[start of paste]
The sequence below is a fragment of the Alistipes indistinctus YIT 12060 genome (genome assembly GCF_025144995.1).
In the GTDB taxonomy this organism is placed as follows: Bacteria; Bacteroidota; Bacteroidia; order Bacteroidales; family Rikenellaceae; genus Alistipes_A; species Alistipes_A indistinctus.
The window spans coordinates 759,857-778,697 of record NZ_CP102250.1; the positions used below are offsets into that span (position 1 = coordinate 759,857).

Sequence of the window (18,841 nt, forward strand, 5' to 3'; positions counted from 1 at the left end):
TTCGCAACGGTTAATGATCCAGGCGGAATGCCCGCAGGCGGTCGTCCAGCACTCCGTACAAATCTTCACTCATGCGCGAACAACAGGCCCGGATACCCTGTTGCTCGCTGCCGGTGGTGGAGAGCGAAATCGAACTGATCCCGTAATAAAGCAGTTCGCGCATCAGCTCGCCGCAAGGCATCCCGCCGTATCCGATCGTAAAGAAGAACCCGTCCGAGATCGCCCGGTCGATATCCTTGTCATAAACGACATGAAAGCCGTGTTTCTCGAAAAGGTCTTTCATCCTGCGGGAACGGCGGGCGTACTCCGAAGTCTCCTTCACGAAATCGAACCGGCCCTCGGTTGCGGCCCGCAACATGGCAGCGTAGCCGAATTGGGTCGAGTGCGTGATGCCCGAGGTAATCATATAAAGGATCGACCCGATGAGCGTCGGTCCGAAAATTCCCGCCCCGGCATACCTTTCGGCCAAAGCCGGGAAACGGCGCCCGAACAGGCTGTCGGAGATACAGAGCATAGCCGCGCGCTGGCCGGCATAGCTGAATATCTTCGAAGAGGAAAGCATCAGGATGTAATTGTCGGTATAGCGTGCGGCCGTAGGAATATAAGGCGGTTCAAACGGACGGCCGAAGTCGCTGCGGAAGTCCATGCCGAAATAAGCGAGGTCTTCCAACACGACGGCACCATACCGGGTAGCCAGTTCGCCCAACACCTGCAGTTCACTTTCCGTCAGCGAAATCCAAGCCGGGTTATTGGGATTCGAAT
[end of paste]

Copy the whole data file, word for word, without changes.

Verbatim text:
The sequence below is a fragment of the Alistipes indistinctus YIT 12060 genome (genome assembly GCF_025144995.1).
In the GTDB taxonomy this organism is placed as follows: Bacteria; Bacteroidota; Bacteroidia; order Bacteroidales; family Rikenellaceae; genus Alistipes_A; species Alistipes_A indistinctus.
The window spans coordinates 759,857-778,697 of record NZ_CP102250.1; the positions used below are offsets into that span (position 1 = coordinate 759,857).

Sequence of the window (18,841 nt, forward strand, 5' to 3'; positions counted from 1 at the left end):
TTCGCAACGGTTAATGATCCAGGCGGAATGCCCGCAGGCGGTCGTCCAGCACTCCGTACAAATCTTCACTCATGCGCGAACAACAGGCCCGGATACCCTGTTGCTCGCTGCCGGTGGTGGAGAGCGAAATCGAACTGATCCCGTAATAAAGCAGTTCGCGCATCAGCTCGCCGCAAGGCATCCCGCCGTATCCGATCGTAAAGAAGAACCCGTCCGAGATCGCCCGGTCGATATCCTTGTCATAAACGACATGAAAGCCGTGTTTCTCGAAAAGGTCTTTCATCCTGCGGGAACGGCGGGCGTACTCCGAAGTCTCCTTCACGAAATCGAACCGGCCCTCGGTTGCGGCCCGCAACATGGCAGCGTAGCCGAATTGGGTCGAGTGCGTGATGCCCGAGGTAATCATATAAAGGATCGACCCGATGAGCGTCGGTCCGAAAATTCCCGCCCCGGCATACCTTTCGGCCAAAGCCGGGAAACGGCGCCCGAACAGGCTGTCGGAGATACAGAGCATAGCCGCGCGCTGGCCGGCATAGCTGAATATCTTCGAAGAGGAAAGCATCAGGATGTAATTGTCGGTATAGCGTGCGGCCGTAGGAATATAAGGCGGTTCAAACGGACGGCCGAAGTCGCTGCGGAAGTCCATGCCGAAATAAGCGAGGTCTTCCAACACGACGGCACCATACCGGGTAGCCAGTTCGCCCAACACCTGCAGTTCACTTTCCGTCAGCGAAATCCAAGCCGGGTTATTGGGATTCGAAT